When you're moving a great distance, sometimes it's not feasible to drive your car the entire distance yourself. Instead, you can have it shipped so that it's at your new home when you arrive. If your car is not properly prepared for shipping, it can become damaged or worn. Thankfully, there are a few fairly simple things that you can do to prepare your car for shipment when you do decide to move.
The first thing that you should do when you decide to have your car shipped is to document the condition of your vehicle. The best way to do this is to have the entirety of the vehicle cleaned, both inside and out, and then take pictures. Make sure to document any existing damage, no matter how minor, and go over it with the company that's moving your car. This way, you can accurately locate any damage that may occur during the move.
After documenting the condition of your vehicle, your next step should be to remove any removable accessories from your vehicle, as well as any personal items that may be inside. This includes taking out your GPS and any digital media storage, as well as exterior accessories like bike racks or tow bars. This prevents these items from being damaged or stolen in the move, as they are smaller and can be shipped separately. Also be sure to remove any important documents from your glove compartment, like the owner's manual and insurance information, just in case.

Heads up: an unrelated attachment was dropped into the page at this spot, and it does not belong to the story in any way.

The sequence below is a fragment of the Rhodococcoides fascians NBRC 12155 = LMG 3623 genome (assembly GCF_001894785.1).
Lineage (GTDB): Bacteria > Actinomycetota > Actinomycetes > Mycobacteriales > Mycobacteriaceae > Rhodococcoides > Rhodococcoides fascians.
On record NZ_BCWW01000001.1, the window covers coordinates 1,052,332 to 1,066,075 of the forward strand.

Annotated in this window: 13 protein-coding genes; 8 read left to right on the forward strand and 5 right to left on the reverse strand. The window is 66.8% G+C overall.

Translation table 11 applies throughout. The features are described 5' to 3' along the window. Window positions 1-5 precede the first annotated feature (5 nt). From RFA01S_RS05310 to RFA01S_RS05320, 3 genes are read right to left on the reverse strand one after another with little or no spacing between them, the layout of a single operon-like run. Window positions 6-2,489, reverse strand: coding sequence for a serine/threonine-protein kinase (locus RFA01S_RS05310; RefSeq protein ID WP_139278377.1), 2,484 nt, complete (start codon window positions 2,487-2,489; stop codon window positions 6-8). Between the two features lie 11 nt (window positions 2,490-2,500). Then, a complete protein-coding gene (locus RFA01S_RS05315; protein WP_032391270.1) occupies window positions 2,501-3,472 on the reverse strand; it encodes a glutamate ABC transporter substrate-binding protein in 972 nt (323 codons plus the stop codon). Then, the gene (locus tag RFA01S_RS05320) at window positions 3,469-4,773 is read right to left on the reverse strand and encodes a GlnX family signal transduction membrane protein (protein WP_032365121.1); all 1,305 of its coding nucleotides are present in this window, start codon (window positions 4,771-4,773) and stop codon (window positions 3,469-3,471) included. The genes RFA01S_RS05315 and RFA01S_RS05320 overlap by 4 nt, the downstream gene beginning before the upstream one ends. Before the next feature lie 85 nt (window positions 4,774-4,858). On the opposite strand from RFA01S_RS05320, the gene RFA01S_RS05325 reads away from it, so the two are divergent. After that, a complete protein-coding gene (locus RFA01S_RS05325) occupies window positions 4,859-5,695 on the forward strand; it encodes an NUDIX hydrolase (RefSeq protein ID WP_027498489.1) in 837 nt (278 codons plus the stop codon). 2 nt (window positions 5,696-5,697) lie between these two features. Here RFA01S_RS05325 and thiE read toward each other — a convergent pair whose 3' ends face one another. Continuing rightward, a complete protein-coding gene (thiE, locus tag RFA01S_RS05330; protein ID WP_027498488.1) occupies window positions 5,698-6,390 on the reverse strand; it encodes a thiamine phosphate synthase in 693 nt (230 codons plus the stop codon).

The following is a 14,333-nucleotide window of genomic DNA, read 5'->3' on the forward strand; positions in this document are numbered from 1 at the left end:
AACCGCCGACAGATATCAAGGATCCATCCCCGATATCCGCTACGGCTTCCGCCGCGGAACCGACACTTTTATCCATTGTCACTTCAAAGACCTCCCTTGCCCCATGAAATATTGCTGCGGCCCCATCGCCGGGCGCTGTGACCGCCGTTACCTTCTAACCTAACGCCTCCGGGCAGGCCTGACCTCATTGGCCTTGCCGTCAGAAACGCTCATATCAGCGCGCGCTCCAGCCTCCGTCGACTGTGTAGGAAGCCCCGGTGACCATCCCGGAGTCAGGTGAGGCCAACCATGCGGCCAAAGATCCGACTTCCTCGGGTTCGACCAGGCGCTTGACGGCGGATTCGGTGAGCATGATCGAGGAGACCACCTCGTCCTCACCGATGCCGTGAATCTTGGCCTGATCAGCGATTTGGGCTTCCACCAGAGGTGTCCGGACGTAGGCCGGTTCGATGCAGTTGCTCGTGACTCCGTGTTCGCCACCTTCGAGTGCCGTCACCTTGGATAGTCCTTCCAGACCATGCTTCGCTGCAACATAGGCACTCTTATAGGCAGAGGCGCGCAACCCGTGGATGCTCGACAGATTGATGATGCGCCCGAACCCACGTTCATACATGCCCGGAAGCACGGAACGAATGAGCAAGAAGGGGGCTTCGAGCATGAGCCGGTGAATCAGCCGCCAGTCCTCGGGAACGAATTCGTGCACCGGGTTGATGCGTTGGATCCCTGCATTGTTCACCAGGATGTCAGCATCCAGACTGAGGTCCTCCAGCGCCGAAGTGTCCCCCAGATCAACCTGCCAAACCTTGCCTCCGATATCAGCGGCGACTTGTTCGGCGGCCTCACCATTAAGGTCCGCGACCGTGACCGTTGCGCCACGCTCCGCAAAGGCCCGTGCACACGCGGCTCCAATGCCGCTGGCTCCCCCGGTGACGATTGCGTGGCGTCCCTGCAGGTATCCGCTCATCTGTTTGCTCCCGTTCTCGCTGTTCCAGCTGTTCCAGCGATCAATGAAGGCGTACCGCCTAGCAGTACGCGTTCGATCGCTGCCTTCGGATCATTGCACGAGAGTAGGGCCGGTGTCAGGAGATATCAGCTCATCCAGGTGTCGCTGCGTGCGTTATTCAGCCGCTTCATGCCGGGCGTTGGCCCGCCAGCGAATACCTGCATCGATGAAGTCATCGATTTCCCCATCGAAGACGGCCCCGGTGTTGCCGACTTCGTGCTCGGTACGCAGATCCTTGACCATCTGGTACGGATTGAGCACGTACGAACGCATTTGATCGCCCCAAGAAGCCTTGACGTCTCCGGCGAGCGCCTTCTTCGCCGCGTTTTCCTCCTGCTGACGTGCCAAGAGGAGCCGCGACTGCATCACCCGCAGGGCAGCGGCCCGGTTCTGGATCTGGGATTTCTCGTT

Top Up Levels
Make sure that the fluid levels of your vehicle are topped up, such as coolant, oil, and brake fluid and ensure that your car battery is charged. It's a good idea to check the air pressure of your tires as well. If they aren't at recommended levels, either top them off yourself or head to a mechanic to have it done for you. When it comes to the gas tank, check with the company that's moving your vehicle: some don't mind the fuel level, while others want your car to be below a certain amount. Finally, if you are moving to a colder climate, you may want to consider changing your tires to snow tires before shipping. As a general rule of thumb, it's a good idea to prepare your car for the weather that you're heading into, not the weather you're leaving behind.
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